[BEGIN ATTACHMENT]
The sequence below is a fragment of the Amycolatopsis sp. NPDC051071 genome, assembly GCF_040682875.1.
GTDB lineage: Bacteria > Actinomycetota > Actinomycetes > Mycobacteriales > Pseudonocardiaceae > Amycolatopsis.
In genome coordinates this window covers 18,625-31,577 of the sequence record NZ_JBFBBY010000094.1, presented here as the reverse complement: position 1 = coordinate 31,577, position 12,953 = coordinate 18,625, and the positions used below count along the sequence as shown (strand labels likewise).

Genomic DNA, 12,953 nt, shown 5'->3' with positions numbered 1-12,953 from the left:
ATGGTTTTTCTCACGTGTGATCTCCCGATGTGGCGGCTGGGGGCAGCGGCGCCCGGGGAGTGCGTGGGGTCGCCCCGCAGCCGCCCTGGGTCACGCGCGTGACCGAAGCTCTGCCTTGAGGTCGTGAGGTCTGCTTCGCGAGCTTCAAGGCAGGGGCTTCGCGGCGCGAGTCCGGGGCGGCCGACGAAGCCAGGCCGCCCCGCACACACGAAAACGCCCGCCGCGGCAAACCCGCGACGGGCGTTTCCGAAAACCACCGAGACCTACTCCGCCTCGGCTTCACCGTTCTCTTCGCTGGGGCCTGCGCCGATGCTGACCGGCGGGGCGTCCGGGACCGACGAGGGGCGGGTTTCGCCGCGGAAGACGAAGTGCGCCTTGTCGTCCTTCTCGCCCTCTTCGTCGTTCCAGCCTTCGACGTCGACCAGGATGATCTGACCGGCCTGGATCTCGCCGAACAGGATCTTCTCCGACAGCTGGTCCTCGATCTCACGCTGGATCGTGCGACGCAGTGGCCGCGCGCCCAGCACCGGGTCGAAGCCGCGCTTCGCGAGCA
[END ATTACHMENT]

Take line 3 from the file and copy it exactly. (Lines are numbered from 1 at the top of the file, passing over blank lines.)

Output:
In genome coordinates this window covers 18,625-31,577 of the sequence record NZ_JBFBBY010000094.1, presented here as the reverse complement: position 1 = coordinate 31,577, position 12,953 = coordinate 18,625, and the positions used below count along the sequence as shown (strand labels likewise).